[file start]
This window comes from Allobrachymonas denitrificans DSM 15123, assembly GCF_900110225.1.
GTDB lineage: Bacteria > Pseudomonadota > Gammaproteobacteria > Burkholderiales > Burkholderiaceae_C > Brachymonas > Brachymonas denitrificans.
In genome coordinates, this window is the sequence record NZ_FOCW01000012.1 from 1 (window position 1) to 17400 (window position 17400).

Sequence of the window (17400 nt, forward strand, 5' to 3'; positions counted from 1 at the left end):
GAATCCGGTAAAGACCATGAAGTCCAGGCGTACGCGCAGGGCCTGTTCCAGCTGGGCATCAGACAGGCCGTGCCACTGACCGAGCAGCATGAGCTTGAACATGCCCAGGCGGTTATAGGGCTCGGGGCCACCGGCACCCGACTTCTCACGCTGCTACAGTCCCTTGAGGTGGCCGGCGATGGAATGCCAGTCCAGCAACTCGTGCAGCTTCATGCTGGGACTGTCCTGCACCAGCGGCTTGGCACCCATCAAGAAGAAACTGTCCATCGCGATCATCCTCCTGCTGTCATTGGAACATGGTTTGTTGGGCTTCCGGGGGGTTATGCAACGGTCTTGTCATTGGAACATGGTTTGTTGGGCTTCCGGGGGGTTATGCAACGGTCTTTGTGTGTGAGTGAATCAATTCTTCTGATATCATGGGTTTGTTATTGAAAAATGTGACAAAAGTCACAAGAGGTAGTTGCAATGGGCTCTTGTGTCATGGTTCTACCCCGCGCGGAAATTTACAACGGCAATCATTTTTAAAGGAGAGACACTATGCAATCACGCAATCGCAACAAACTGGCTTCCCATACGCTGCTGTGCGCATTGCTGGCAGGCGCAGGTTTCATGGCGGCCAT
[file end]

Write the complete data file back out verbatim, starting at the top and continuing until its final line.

This window comes from Allobrachymonas denitrificans DSM 15123, assembly GCF_900110225.1.
GTDB lineage: Bacteria > Pseudomonadota > Gammaproteobacteria > Burkholderiales > Burkholderiaceae_C > Brachymonas > Brachymonas denitrificans.
In genome coordinates, this window is the sequence record NZ_FOCW01000012.1 from 1 (window position 1) to 17400 (window position 17400).

Sequence of the window (17400 nt, forward strand, 5' to 3'; positions counted from 1 at the left end):
GAATCCGGTAAAGACCATGAAGTCCAGGCGTACGCGCAGGGCCTGTTCCAGCTGGGCATCAGACAGGCCGTGCCACTGACCGAGCAGCATGAGCTTGAACATGCCCAGGCGGTTATAGGGCTCGGGGCCACCGGCACCCGACTTCTCACGCTGCTACAGTCCCTTGAGGTGGCCGGCGATGGAATGCCAGTCCAGCAACTCGTGCAGCTTCATGCTGGGACTGTCCTGCACCAGCGGCTTGGCACCCATCAAGAAGAAACTGTCCATCGCGATCATCCTCCTGCTGTCATTGGAACATGGTTTGTTGGGCTTCCGGGGGGTTATGCAACGGTCTTGTCATTGGAACATGGTTTGTTGGGCTTCCGGGGGGTTATGCAACGGTCTTTGTGTGTGAGTGAATCAATTCTTCTGATATCATGGGTTTGTTATTGAAAAATGTGACAAAAGTCACAAGAGGTAGTTGCAATGGGCTCTTGTGTCATGGTTCTACCCCGCGCGGAAATTTACAACGGCAATCATTTTTAAAGGAGAGACACTATGCAATCACGCAATCGCAACAAACTGGCTTCCCATACGCTGCTGTGCGCATTGCTGGCAGGCGCAGGTTTCATGGCGGCCAT